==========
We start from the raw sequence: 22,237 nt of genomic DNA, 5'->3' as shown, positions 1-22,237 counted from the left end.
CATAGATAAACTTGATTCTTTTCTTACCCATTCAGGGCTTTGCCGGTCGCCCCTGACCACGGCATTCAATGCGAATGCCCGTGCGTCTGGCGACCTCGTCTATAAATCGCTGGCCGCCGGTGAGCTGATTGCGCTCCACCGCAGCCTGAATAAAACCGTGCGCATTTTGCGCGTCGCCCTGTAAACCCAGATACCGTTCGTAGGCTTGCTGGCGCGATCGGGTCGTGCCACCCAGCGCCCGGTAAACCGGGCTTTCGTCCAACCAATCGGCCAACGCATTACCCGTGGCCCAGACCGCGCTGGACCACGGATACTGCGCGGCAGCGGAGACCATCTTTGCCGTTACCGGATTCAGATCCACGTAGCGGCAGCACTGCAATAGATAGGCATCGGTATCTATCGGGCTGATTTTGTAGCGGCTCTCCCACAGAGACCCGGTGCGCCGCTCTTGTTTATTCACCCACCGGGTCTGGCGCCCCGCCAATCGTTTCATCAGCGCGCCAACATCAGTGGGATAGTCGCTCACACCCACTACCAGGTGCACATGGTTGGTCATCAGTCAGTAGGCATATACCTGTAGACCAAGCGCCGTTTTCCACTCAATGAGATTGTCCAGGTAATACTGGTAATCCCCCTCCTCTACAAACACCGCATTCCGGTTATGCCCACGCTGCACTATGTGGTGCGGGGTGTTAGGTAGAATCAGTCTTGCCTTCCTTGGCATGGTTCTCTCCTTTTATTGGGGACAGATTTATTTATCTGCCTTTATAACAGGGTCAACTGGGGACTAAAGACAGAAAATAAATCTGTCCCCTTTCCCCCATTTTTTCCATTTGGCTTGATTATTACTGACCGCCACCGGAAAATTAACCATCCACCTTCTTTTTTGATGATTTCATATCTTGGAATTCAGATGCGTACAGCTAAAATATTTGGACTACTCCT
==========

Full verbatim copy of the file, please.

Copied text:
We start from the raw sequence: 22,237 nt of genomic DNA, 5'->3' as shown, positions 1-22,237 counted from the left end.
CATAGATAAACTTGATTCTTTTCTTACCCATTCAGGGCTTTGCCGGTCGCCCCTGACCACGGCATTCAATGCGAATGCCCGTGCGTCTGGCGACCTCGTCTATAAATCGCTGGCCGCCGGTGAGCTGATTGCGCTCCACCGCAGCCTGAATAAAACCGTGCGCATTTTGCGCGTCGCCCTGTAAACCCAGATACCGTTCGTAGGCTTGCTGGCGCGATCGGGTCGTGCCACCCAGCGCCCGGTAAACCGGGCTTTCGTCCAACCAATCGGCCAACGCATTACCCGTGGCCCAGACCGCGCTGGACCACGGATACTGCGCGGCAGCGGAGACCATCTTTGCCGTTACCGGATTCAGATCCACGTAGCGGCAGCACTGCAATAGATAGGCATCGGTATCTATCGGGCTGATTTTGTAGCGGCTCTCCCACAGAGACCCGGTGCGCCGCTCTTGTTTATTCACCCACCGGGTCTGGCGCCCCGCCAATCGTTTCATCAGCGCGCCAACATCAGTGGGATAGTCGCTCACACCCACTACCAGGTGCACATGGTTGGTCATCAGTCAGTAGGCATATACCTGTAGACCAAGCGCCGTTTTCCACTCAATGAGATTGTCCAGGTAATACTGGTAATCCCCCTCCTCTACAAACACCGCATTCCGGTTATGCCCACGCTGCACTATGTGGTGCGGGGTGTTAGGTAGAATCAGTCTTGCCTTCCTTGGCATGGTTCTCTCCTTTTATTGGGGACAGATTTATTTATCTGCCTTTATAACAGGGTCAACTGGGGACTAAAGACAGAAAATAAATCTGTCCCCTTTCCCCCATTTTTTCCATTTGGCTTGATTATTACTGACCGCCACCGGAAAATTAACCATCCACCTTCTTTTTTGATGATTTCATATCTTGGAATTCAGATGCGTACAGCTAAAATATTTGGACTACTCCT